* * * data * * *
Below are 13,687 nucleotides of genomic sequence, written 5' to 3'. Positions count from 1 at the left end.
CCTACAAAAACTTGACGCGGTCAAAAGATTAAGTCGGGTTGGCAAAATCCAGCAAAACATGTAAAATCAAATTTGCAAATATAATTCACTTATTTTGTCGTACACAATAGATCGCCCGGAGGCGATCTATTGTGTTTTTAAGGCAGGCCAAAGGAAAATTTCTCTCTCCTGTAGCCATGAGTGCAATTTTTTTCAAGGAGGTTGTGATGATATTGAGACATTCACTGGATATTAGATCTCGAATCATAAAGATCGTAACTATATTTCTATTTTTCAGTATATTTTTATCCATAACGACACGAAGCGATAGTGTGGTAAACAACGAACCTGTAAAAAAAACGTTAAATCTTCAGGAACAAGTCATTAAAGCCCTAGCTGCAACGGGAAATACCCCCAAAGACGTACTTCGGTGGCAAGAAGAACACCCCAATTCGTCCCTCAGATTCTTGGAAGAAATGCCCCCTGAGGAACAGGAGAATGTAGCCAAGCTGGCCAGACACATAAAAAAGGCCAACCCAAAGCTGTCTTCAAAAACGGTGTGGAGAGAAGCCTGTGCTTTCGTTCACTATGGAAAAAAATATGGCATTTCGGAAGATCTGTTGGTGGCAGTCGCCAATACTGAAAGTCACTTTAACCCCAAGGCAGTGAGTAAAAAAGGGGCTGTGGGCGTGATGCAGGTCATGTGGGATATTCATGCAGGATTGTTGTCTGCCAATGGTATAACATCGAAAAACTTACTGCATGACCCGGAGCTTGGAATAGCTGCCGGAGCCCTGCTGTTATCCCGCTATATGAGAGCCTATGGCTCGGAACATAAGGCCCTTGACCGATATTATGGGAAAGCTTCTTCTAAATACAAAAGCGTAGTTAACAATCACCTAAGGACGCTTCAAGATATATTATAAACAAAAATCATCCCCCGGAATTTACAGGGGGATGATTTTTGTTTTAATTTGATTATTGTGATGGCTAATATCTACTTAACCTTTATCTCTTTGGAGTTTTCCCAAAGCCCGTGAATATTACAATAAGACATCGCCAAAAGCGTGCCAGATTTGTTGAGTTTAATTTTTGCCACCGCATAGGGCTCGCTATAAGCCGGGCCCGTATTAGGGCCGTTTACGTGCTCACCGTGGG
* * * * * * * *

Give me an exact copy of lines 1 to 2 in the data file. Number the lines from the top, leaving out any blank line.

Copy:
Below are 13,687 nucleotides of genomic sequence, written 5' to 3'. Positions count from 1 at the left end.
CCTACAAAAACTTGACGCGGTCAAAAGATTAAGTCGGGTTGGCAAAATCCAGCAAAACATGTAAAATCAAATTTGCAAATATAATTCACTTATTTTGTCGTACACAATAGATCGCCCGGAGGCGATCTATTGTGTTTTTAAGGCAGGCCAAAGGAAAATTTCTCTCTCCTGTAGCCATGAGTGCAATTTTTTTCAAGGAGGTTGTGATGATATTGAGACATTCACTGGATATTAGATCTCGAATCATAAAGATCGTAACTATATTTCTATTTTTCAGTATATTTTTATCCATAACGACACGAAGCGATAGTGTGGTAAACAACGAACCTGTAAAAAAAACGTTAAATCTTCAGGAACAAGTCATTAAAGCCCTAGCTGCAACGGGAAATACCCCCAAAGACGTACTTCGGTGGCAAGAAGAACACCCCAATTCGTCCCTCAGATTCTTGGAAGAAATGCCCCCTGAGGAACAGGAGAATGTAGCCAAGCTGGCCAGACACATAAAAAAGGCCAACCCAAAGCTGTCTTCAAAAACGGTGTGGAGAGAAGCCTGTGCTTTCGTTCACTATGGAAAAAAATATGGCATTTCGGAAGATCTGTTGGTGGCAGTCGCCAATACTGAAAGTCACTTTAACCCCAAGGCAGTGAGTAAAAAAGGGGCTGTGGGCGTGATGCAGGTCATGTGGGATATTCATGCAGGATTGTTGTCTGCCAATGGTATAACATCGAAAAACTTACTGCATGACCCGGAGCTTGGAATAGCTGCCGGAGCCCTGCTGTTATCCCGCTATATGAGAGCCTATGGCTCGGAACATAAGGCCCTTGACCGATATTATGGGAAAGCTTCTTCTAAATACAAAAGCGTAGTTAACAATCACCTAAGGACGCTTCAAGATATATTATAAACAAAAATCATCCCCCGGAATTTACAGGGGGATGATTTTTGTTTTAATTTGATTATTGTGATGGCTAATATCTACTTAACCTTTATCTCTTTGGAGTTTTCCCAAAGCCCGTGAATATTACAATAAGACATCGCCAAAAGCGTGCCAGATTTGTTGAGTTTAATTTTTGCCACCGCATAGGGCTCGCTATAAGCCGGGCCCGTATTAGGGCCGTTTACGTGCTCACCGTGGG